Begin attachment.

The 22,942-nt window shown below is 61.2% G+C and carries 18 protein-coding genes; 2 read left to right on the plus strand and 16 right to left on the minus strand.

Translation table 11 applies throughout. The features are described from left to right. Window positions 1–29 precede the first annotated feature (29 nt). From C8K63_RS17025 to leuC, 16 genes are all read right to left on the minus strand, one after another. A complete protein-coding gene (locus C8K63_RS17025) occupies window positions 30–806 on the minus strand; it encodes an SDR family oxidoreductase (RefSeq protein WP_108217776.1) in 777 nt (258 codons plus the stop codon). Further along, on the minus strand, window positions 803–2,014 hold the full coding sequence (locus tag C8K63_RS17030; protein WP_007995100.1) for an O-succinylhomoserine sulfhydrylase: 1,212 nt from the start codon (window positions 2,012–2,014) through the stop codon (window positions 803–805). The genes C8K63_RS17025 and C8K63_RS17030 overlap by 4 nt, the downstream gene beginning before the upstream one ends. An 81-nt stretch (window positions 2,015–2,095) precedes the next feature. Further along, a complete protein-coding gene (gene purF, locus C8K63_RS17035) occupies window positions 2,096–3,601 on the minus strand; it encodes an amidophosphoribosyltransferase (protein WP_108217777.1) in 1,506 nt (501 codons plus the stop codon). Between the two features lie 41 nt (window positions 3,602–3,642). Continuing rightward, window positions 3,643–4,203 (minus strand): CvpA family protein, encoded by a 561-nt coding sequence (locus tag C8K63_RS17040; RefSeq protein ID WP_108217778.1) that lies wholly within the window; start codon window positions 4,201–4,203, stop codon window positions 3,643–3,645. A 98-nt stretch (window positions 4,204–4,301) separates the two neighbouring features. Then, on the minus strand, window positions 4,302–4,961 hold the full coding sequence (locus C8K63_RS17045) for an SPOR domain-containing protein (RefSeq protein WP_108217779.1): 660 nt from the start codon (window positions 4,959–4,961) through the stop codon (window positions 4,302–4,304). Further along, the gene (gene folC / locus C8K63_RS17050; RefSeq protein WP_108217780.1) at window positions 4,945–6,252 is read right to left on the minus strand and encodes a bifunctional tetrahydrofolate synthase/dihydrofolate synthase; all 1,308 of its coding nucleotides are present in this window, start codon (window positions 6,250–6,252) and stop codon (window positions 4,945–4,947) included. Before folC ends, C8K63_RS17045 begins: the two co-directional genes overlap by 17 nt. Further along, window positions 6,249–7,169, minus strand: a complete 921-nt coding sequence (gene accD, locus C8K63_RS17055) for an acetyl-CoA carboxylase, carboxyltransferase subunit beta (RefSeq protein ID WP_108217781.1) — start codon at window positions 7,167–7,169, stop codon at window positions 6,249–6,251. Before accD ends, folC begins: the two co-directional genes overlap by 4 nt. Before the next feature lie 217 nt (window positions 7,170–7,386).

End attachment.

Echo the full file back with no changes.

The 22,942-nt window shown below is 61.2% G+C and carries 18 protein-coding genes; 2 read left to right on the plus strand and 16 right to left on the minus strand.

Translation table 11 applies throughout. The features are described from left to right. Window positions 1–29 precede the first annotated feature (29 nt). From C8K63_RS17025 to leuC, 16 genes are all read right to left on the minus strand, one after another. A complete protein-coding gene (locus C8K63_RS17025) occupies window positions 30–806 on the minus strand; it encodes an SDR family oxidoreductase (RefSeq protein WP_108217776.1) in 777 nt (258 codons plus the stop codon). Further along, on the minus strand, window positions 803–2,014 hold the full coding sequence (locus tag C8K63_RS17030; protein WP_007995100.1) for an O-succinylhomoserine sulfhydrylase: 1,212 nt from the start codon (window positions 2,012–2,014) through the stop codon (window positions 803–805). The genes C8K63_RS17025 and C8K63_RS17030 overlap by 4 nt, the downstream gene beginning before the upstream one ends. An 81-nt stretch (window positions 2,015–2,095) precedes the next feature. Further along, a complete protein-coding gene (gene purF, locus C8K63_RS17035) occupies window positions 2,096–3,601 on the minus strand; it encodes an amidophosphoribosyltransferase (protein WP_108217777.1) in 1,506 nt (501 codons plus the stop codon). Between the two features lie 41 nt (window positions 3,602–3,642). Continuing rightward, window positions 3,643–4,203 (minus strand): CvpA family protein, encoded by a 561-nt coding sequence (locus tag C8K63_RS17040; RefSeq protein ID WP_108217778.1) that lies wholly within the window; start codon window positions 4,201–4,203, stop codon window positions 3,643–3,645. A 98-nt stretch (window positions 4,204–4,301) separates the two neighbouring features. Then, on the minus strand, window positions 4,302–4,961 hold the full coding sequence (locus C8K63_RS17045) for an SPOR domain-containing protein (RefSeq protein WP_108217779.1): 660 nt from the start codon (window positions 4,959–4,961) through the stop codon (window positions 4,302–4,304). Further along, the gene (gene folC / locus C8K63_RS17050; RefSeq protein WP_108217780.1) at window positions 4,945–6,252 is read right to left on the minus strand and encodes a bifunctional tetrahydrofolate synthase/dihydrofolate synthase; all 1,308 of its coding nucleotides are present in this window, start codon (window positions 6,250–6,252) and stop codon (window positions 4,945–4,947) included. Before folC ends, C8K63_RS17045 begins: the two co-directional genes overlap by 17 nt. Further along, window positions 6,249–7,169, minus strand: a complete 921-nt coding sequence (gene accD, locus C8K63_RS17055) for an acetyl-CoA carboxylase, carboxyltransferase subunit beta (RefSeq protein ID WP_108217781.1) — start codon at window positions 7,167–7,169, stop codon at window positions 6,249–6,251. Before accD ends, folC begins: the two co-directional genes overlap by 4 nt. Before the next feature lie 217 nt (window positions 7,170–7,386).